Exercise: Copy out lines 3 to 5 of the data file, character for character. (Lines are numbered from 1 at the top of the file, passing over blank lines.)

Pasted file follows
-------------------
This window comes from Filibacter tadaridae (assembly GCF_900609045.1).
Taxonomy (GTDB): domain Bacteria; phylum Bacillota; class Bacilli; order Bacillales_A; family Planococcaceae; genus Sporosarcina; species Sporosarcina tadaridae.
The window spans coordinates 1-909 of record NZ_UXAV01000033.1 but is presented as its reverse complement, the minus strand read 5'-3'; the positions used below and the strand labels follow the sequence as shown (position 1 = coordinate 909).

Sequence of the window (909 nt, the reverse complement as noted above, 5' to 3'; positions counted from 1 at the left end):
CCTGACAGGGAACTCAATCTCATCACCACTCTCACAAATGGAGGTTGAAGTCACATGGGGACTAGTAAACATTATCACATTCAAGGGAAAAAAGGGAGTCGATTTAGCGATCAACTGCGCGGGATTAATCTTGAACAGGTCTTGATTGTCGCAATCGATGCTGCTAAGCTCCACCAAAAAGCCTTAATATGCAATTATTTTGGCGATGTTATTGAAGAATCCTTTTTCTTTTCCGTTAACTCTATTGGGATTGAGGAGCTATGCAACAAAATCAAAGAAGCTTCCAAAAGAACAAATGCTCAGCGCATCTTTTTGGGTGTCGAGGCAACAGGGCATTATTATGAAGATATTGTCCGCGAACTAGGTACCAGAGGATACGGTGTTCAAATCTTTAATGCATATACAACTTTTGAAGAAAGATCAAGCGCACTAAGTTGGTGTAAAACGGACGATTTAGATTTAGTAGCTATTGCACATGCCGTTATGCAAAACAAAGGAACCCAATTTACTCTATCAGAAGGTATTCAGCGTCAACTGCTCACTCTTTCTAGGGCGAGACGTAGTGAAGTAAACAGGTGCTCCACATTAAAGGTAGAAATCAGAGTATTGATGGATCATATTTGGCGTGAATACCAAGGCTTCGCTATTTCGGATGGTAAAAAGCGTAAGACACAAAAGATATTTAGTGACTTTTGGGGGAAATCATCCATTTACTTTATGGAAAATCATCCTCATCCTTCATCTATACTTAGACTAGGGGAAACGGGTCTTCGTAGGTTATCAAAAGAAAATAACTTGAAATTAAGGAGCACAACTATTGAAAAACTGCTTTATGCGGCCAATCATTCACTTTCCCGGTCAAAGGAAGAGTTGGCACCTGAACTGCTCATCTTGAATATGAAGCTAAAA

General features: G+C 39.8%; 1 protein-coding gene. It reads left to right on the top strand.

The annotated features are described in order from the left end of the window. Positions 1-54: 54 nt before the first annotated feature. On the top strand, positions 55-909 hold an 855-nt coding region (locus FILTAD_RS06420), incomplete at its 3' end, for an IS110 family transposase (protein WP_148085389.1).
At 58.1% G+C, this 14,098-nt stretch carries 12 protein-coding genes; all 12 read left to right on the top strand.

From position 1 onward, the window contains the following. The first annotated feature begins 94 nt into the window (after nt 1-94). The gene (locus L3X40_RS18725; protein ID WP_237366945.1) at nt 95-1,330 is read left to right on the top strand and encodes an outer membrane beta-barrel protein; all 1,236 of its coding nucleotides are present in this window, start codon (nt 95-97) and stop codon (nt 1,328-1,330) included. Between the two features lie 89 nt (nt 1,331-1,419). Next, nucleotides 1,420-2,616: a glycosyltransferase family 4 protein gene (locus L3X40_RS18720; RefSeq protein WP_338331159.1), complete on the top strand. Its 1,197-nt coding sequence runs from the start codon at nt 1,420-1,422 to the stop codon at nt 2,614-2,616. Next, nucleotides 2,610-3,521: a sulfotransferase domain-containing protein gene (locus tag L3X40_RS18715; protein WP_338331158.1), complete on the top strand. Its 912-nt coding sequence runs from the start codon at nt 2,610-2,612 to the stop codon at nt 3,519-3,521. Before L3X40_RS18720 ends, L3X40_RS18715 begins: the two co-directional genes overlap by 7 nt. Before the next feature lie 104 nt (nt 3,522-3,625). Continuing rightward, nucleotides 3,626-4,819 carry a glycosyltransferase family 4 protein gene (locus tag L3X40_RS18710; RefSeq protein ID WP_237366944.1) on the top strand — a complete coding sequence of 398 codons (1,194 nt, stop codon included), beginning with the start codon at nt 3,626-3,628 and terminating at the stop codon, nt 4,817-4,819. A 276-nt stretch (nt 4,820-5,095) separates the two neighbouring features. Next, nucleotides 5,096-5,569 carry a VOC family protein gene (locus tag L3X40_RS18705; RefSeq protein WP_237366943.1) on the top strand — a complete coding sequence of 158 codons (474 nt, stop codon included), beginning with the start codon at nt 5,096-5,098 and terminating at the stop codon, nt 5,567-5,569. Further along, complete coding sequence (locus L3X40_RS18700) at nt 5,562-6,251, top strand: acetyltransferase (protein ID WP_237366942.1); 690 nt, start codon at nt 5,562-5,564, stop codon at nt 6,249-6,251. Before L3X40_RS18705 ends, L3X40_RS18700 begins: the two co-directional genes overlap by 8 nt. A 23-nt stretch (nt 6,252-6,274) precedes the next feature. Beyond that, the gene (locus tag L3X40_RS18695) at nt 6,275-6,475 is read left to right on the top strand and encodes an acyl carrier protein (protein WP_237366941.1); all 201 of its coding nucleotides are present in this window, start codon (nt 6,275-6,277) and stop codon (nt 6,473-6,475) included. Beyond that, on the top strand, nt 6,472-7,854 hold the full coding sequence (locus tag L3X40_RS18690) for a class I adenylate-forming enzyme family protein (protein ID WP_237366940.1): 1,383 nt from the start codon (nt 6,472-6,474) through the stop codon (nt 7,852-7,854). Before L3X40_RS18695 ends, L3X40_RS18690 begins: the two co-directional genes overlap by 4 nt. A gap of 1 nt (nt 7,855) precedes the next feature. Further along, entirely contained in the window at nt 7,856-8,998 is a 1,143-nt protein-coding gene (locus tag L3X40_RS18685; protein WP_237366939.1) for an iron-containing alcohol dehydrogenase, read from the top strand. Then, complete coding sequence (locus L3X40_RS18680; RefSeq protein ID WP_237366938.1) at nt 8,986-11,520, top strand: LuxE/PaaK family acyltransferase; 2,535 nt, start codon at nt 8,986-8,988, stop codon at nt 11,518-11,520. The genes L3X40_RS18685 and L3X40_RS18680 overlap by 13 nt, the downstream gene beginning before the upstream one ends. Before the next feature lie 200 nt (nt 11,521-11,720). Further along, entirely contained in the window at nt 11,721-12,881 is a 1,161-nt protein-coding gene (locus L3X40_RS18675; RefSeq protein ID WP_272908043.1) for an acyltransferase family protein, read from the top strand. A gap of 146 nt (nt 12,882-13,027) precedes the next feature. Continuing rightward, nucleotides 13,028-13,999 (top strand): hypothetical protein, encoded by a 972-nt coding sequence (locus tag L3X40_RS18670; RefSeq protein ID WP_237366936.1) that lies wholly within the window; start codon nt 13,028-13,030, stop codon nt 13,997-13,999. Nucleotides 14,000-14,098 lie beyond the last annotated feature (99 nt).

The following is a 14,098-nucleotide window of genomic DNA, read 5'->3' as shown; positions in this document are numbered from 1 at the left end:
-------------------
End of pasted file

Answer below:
The window spans coordinates 1-909 of record NZ_UXAV01000033.1 but is presented as its reverse complement, the minus strand read 5'-3'; the positions used below and the strand labels follow the sequence as shown (position 1 = coordinate 909).

Sequence of the window (909 nt, the reverse complement as noted above, 5' to 3'; positions counted from 1 at the left end):
CCTGACAGGGAACTCAATCTCATCACCACTCTCACAAATGGAGGTTGAAGTCACATGGGGACTAGTAAACATTATCACATTCAAGGGAAAAAAGGGAGTCGATTTAGCGATCAACTGCGCGGGATTAATCTTGAACAGGTCTTGATTGTCGCAATCGATGCTGCTAAGCTCCACCAAAAAGCCTTAATATGCAATTATTTTGGCGATGTTATTGAAGAATCCTTTTTCTTTTCCGTTAACTCTATTGGGATTGAGGAGCTATGCAACAAAATCAAAGAAGCTTCCAAAAGAACAAATGCTCAGCGCATCTTTTTGGGTGTCGAGGCAACAGGGCATTATTATGAAGATATTGTCCGCGAACTAGGTACCAGAGGATACGGTGTTCAAATCTTTAATGCATATACAACTTTTGAAGAAAGATCAAGCGCACTAAGTTGGTGTAAAACGGACGATTTAGATTTAGTAGCTATTGCACATGCCGTTATGCAAAACAAAGGAACCCAATTTACTCTATCAGAAGGTATTCAGCGTCAACTGCTCACTCTTTCTAGGGCGAGACGTAGTGAAGTAAACAGGTGCTCCACATTAAAGGTAGAAATCAGAGTATTGATGGATCATATTTGGCGTGAATACCAAGGCTTCGCTATTTCGGATGGTAAAAAGCGTAAGACACAAAAGATATTTAGTGACTTTTGGGGGAAATCATCCATTTACTTTATGGAAAATCATCCTCATCCTTCATCTATACTTAGACTAGGGGAAACGGGTCTTCGTAGGTTATCAAAAGAAAATAACTTGAAATTAAGGAGCACAACTATTGAAAAACTGCTTTATGCGGCCAATCATTCACTTTCCCGGTCAAAGGAAGAGTTGGCACCTGAACTGCTCATCTTGAATATGAAGCTAAAA